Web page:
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Cornwall fuel trial keeps vehicles moving

The first stage of a trial of vegetable-based vehicle fuel has been declared a resounding success.

Kerrier District Council in Cornwall has been trialling the use of biodiesel, made from farm crops such as cereals, oilseeds and sugar beet, as well as recycled vegetable oil in its fleet of sweepers, vans and other vehicles.

A 15% use of the 'green' fuel produces 50 – 60% less carbon dioxide than traditional fossil fuels, as well as a reduction in other exhaust emissions. It also improves engine lubrication, increases fuel efficiency slightly, and has a higher 'flash point' than normal diesel, making it safer to handle and store. However, biodiesel costs the council no more than its regular fuel.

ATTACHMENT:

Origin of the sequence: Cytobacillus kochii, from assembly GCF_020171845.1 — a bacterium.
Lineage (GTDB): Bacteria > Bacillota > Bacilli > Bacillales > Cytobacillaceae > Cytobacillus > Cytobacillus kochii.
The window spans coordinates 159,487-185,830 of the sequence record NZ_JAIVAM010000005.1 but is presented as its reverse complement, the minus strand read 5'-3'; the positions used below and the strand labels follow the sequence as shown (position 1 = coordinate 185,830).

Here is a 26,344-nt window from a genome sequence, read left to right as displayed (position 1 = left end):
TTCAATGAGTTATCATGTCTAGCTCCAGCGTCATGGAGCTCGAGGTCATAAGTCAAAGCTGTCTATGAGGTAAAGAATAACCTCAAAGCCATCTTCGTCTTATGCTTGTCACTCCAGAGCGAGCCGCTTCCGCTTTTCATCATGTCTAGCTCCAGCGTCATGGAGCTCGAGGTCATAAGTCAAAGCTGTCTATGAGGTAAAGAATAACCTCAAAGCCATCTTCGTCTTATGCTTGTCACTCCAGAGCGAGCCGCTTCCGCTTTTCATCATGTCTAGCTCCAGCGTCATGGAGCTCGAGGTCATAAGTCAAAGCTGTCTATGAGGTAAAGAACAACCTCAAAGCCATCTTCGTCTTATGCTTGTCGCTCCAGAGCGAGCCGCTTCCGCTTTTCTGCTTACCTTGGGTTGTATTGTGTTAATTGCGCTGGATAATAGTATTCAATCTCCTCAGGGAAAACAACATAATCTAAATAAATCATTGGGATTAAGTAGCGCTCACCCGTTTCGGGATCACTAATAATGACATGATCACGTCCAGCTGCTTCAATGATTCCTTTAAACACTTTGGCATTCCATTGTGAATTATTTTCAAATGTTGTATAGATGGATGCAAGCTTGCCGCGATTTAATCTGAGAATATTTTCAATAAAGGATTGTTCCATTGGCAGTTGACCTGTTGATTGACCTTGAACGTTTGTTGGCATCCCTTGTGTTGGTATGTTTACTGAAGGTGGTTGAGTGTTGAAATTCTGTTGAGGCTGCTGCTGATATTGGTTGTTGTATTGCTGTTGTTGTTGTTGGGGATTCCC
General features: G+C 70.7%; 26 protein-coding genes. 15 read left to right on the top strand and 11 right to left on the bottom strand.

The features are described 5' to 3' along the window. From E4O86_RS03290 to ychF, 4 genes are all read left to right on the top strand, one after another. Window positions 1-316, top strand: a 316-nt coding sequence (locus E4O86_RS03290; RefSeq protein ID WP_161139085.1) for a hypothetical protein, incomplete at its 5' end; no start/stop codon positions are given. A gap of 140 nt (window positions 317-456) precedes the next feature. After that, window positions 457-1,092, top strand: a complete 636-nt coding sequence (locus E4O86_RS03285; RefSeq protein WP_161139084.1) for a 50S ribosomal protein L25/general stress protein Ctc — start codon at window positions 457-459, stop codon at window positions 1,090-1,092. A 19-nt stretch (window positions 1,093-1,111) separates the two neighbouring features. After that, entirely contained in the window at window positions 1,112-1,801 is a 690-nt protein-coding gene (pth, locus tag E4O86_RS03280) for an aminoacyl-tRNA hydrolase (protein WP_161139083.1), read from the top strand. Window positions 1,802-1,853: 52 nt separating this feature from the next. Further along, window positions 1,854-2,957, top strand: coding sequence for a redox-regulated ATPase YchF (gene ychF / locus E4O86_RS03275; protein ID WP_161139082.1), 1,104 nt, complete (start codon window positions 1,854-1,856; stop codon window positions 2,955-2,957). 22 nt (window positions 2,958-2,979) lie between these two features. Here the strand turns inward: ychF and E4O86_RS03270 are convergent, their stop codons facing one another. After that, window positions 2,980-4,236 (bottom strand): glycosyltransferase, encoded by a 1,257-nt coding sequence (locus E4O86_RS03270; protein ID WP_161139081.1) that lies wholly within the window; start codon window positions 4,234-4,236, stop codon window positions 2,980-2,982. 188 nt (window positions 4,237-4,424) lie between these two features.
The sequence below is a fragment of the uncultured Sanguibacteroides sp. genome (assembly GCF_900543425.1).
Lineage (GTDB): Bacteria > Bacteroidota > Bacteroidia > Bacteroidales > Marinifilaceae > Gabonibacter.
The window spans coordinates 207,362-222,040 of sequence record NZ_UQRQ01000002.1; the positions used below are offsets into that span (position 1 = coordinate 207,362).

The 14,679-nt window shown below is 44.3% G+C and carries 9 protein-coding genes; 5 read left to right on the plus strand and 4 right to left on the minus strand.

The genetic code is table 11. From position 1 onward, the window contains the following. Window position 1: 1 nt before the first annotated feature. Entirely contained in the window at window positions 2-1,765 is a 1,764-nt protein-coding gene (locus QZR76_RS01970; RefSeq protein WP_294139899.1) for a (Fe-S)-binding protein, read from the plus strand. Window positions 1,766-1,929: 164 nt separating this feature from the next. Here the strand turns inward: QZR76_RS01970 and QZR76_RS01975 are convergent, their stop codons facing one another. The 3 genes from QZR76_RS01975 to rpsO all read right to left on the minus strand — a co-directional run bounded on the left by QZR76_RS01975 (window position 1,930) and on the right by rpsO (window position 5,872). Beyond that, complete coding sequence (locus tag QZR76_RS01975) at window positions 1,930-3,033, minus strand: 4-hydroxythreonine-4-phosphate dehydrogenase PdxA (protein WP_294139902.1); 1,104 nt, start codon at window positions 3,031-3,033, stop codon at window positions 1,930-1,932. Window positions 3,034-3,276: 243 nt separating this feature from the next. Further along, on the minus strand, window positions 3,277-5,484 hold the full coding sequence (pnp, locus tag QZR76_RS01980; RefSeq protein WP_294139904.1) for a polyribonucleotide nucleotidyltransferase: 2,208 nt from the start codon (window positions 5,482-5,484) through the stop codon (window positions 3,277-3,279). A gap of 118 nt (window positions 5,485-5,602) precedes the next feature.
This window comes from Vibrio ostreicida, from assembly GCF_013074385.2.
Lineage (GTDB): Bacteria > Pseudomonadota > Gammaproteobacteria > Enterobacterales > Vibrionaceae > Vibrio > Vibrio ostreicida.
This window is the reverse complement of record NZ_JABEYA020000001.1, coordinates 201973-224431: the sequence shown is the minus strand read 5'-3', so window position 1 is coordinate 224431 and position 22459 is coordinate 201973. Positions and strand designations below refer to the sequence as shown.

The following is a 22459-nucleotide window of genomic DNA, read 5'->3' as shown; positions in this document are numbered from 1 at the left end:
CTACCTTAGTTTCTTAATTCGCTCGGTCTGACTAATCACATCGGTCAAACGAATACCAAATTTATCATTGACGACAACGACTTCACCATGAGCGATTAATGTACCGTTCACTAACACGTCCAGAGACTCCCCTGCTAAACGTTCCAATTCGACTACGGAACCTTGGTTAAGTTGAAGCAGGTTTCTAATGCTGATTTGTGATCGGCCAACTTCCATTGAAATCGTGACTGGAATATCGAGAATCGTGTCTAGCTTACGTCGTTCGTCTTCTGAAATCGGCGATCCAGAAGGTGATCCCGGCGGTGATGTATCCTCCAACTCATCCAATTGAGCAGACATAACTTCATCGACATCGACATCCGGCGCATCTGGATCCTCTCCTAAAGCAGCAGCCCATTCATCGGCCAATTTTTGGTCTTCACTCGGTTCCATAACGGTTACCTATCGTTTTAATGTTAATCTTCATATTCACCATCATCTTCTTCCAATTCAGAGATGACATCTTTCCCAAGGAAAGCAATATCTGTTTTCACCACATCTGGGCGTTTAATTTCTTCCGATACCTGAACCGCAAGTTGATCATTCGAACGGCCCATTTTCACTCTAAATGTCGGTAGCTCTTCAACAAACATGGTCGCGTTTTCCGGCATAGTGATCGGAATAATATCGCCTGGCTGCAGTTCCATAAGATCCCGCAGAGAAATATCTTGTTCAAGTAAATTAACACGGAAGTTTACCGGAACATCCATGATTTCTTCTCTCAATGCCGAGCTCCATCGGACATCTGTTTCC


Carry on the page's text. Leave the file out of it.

The council is now considering expanding its use of green fuels to as much as 35%.

Andy Mead, Kerrier's direct services manager, said: "The recent cold snap has been a very stern test of our vehicles’ reliability, so I’m delighted to say the new, environmentally friendly fuels have been working very well. On the basis of these results, we can certainly plan further increases in the proportion of biodiesel we use."

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